Your weeks fly at lightning speed and your days are filled up with back-to-back meetings? Working on different time zones, you have late conference calls or very early (and indecent) zoom calls? I’m sure you feel the same. It has getting worse with the global pandemic, as it is even easier to schedule back-to-back meetings on zoom!
It’s time to think about leading mindful meetings. Read on, I’ll tell you all about how to conduct a mindful meeting.
Let’s face it. Many people don’t love attending to a lot of meetings, especially if they are poorly executed.
Have you ever attended meetings and wondered what was the point of it? I have.
Have you ever attended a meeting where it was interesting but 6 months down the line nothing has changed and it seems that everything we discussed never existed? I have.
Have you ever attended a “very important call” late at night and wondered what was the important point that couldn’t wait a more decent time? I have
Be honest with me. You’ve probably had your share of meetings that felt like a total waste of time. And then we wondered why people feel disengaged at work.
So, what is a mindful meeting?
A mindful meeting is one that infuses mindfulness practices and emotional intelligence into an effective meeting structure. What makes a meeting mindful is mostly how you show up (if you are the one who set up this meeting) and how participants show up and interact with one another.
To conduct this kind of meeting, there is structure to be followed and a question to be answered to: what is the intention of a mindful meeting?
Well you want it to be efficient and you want your people to be inspired and engaged. So, you are aiming for four targets:
As a Coach, I’m all about being practical. Nothing woo woo about it. So, you don’t have to make all your meetings mindful but I’m sure you can already identify those who can be more mindful.
Here are my 10 step by step guide on how to lead a mindful meeting, with some of them even starting before the meeting starts.
I told you, mindfulness is nothing woo woo, it is very practical. It all starts with having a clear shared understanding about the purpose of the meeting. It allows everyone and yourself to show up prepared.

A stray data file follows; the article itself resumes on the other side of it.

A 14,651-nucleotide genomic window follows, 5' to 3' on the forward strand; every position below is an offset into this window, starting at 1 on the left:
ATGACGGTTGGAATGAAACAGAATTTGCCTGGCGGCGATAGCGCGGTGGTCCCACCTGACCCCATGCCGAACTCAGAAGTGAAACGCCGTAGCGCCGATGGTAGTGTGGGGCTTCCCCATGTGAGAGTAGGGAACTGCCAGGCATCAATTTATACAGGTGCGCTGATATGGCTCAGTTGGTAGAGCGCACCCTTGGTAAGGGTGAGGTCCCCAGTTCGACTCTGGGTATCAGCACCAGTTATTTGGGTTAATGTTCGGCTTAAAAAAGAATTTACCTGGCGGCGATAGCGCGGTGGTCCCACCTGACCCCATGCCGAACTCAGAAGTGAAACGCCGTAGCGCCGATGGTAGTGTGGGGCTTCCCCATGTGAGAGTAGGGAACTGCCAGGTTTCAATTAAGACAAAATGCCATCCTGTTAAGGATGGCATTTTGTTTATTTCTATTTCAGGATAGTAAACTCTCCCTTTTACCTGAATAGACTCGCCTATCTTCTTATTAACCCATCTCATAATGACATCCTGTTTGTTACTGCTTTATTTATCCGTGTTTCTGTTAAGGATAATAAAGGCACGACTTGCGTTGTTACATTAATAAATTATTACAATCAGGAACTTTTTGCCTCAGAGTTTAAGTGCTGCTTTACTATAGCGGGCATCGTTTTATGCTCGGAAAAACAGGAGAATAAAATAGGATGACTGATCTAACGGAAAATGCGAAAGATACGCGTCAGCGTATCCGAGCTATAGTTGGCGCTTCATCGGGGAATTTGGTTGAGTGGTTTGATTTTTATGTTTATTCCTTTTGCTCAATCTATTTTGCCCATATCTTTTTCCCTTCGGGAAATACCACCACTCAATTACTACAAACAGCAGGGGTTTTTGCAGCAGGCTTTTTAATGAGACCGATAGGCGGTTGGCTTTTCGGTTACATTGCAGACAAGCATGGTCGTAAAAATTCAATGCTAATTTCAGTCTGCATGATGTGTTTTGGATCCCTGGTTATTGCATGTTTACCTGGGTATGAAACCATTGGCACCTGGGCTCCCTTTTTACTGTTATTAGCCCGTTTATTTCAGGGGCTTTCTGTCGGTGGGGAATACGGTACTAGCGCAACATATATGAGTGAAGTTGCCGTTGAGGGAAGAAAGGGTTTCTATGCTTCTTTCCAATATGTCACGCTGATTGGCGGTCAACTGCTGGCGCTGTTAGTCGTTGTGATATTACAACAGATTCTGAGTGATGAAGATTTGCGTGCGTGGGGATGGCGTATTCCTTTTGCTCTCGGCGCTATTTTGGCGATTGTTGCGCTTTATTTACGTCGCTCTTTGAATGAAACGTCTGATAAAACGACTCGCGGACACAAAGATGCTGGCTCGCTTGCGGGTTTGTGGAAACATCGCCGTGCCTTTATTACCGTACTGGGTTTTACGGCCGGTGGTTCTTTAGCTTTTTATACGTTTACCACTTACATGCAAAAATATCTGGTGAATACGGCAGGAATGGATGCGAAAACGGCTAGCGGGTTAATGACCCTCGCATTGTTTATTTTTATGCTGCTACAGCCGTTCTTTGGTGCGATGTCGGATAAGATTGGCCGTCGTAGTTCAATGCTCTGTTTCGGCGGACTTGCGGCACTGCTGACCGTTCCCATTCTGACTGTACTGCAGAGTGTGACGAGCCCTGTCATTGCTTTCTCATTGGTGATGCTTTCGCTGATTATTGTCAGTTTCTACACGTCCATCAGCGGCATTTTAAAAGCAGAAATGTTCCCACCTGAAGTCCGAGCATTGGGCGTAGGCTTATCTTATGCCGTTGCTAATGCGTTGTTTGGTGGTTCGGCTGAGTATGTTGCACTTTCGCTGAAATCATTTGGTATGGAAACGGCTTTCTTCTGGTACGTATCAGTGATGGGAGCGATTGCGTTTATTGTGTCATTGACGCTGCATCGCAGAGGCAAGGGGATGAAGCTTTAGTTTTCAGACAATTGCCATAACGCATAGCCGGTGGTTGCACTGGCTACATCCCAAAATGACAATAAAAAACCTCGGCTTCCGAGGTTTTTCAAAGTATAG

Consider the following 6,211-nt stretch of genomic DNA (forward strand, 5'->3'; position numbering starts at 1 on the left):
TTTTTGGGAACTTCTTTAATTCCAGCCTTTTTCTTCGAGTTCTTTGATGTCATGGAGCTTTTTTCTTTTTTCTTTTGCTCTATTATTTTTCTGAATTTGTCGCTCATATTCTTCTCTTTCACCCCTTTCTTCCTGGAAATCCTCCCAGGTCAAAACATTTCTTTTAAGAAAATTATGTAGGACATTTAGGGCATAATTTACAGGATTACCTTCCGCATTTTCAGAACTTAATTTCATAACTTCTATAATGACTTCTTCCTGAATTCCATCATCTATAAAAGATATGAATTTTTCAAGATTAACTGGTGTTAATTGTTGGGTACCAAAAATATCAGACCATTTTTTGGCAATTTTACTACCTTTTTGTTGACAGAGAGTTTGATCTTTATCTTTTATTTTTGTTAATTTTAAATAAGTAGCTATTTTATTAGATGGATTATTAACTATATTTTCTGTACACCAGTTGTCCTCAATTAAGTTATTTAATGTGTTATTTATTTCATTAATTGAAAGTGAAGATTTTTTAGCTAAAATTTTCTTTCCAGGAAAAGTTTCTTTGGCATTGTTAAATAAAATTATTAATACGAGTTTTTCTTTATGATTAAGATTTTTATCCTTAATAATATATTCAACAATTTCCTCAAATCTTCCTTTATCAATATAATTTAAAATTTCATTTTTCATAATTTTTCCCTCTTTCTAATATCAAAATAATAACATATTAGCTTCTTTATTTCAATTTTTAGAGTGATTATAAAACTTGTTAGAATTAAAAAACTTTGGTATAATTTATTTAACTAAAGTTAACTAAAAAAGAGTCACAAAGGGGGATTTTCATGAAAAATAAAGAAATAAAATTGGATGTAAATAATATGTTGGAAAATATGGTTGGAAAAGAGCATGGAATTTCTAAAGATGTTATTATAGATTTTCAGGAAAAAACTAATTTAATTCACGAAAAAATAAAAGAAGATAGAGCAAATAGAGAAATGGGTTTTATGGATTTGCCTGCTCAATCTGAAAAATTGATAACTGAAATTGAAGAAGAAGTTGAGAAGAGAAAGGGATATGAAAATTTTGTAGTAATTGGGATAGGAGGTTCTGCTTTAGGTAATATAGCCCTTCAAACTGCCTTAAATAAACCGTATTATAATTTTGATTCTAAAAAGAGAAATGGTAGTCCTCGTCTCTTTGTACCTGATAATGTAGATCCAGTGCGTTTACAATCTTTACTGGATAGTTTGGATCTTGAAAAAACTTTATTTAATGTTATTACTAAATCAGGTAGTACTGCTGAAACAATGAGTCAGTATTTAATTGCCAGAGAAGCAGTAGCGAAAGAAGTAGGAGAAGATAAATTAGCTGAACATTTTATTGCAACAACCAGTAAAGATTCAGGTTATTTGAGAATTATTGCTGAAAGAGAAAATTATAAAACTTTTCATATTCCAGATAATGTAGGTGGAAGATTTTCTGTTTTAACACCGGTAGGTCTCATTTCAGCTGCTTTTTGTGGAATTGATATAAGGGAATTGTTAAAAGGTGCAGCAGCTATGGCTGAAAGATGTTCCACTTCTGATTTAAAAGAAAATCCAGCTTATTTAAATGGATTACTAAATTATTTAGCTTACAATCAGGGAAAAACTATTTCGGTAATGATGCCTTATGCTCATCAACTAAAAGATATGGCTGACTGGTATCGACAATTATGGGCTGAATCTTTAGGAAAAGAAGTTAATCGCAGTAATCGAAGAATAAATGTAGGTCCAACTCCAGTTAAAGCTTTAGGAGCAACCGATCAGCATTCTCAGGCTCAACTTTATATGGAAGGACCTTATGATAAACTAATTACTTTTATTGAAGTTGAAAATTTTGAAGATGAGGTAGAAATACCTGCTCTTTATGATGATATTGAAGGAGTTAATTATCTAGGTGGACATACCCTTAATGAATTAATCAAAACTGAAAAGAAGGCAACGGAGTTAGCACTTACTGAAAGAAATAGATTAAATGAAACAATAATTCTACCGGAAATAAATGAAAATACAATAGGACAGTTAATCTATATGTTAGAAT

Are you entering the meeting like a headless chicken? Are you still carrying the emotions of your previous conversation into the meeting? A 3-breaths practice is your survival kit for busy overloaded days to help you check in with your mental and emotional state.
As the meeting starts, invite everyone to take a minute to arrive. It will help them to get centered and focused. Check here how to introduce this mindfulness practice minute to arrive into your work environment.
If the groups meet regularly, for example your regular team meetings, check what are the group norms. We know that teams are more efficient when they agree on a group norm. Establish a set of norms to which everyone can agree and hold themselves accountable. Review occasionally those group norms as they may evolve over time. If the group of participants doesn’t meet regularly or if it is a one-off meeting, I invite you to set some intentions for this meeting. Here are some examples of team norms: curiosity and open-mindedness, acceptance, avoid multitasking, monitor headspace and emotions.
Although I would call this point #5 a “quick check in” it actually hugely encourages connection and togetherness. Take a few moments to allow each person to check in. Depending on group size, check-ins can be from 30 seconds to 2 minutes. Start first if you are leading this meeting to model openness and vulnerability. By the way on vulnerability, have you watched the ted Talk from Brene Brown The Power of Vulnerability ? I love it. I’ll share more on Vulnerability and Leadership. But let’s go Back on mindful meetings. Here are potentials check in prompts:
This will ensure you that everybody is aligned and on board. Review the agenda and desired outcomes. When you lead a meeting, you want to actually lead your people taking actions for the desired outcomes.
You are the bandmaster so manage both the band and the agenda. As you move through the agenda, articulate when you move from topic to topic. It helps people bring back their focus and getting engaged. If a useful diversion comes up, acknowledge it and link it to how it impacts the rest of the agenda. If the diversion is not useful or appropriate at that time, add it to a parking lot for future discussion or delegate it.
At the end of the meeting, take a few minutes to recap all decisions, agreements, actions items and / or open question. A good meeting can lose in impact is the closure is rushed off. Be practical, clear and concise: what have we decided, who is going to do what, by when, how will we resolve the issues that are still open, what’s likely to get in the way of us implementing what we agreed to today?
If time permits, a check-out is as important as a check in. Allow each person to share how they are feeling at the end of the meeting. A good way to lead that is to use the “one breath rule” which means any comment should be short enough to fit into one breath!
Follow through!!! I heard that too many times! HQ organized that meeting and as always, no news, no actions. People are tired attending endless meetings and zoom calls for nothing. When appropriate, make sure meeting notes or a recap of decisions and action items are sent to stakeholders.
As always, I’m here at your service. Share with me your biggest problem and I’ll get back to you with very easy and practical tools to address it.
Alice teaches how to Lead Yourself, Your People, and Your Organization for Extraordinary Results.
Alice is a HR executive, coach, mentor, therapist, mindfulness practitioner and teacher, public speaker, animal lover, nature addict, wellbeing advocate, wife, stepmother… or for short just a Human Being.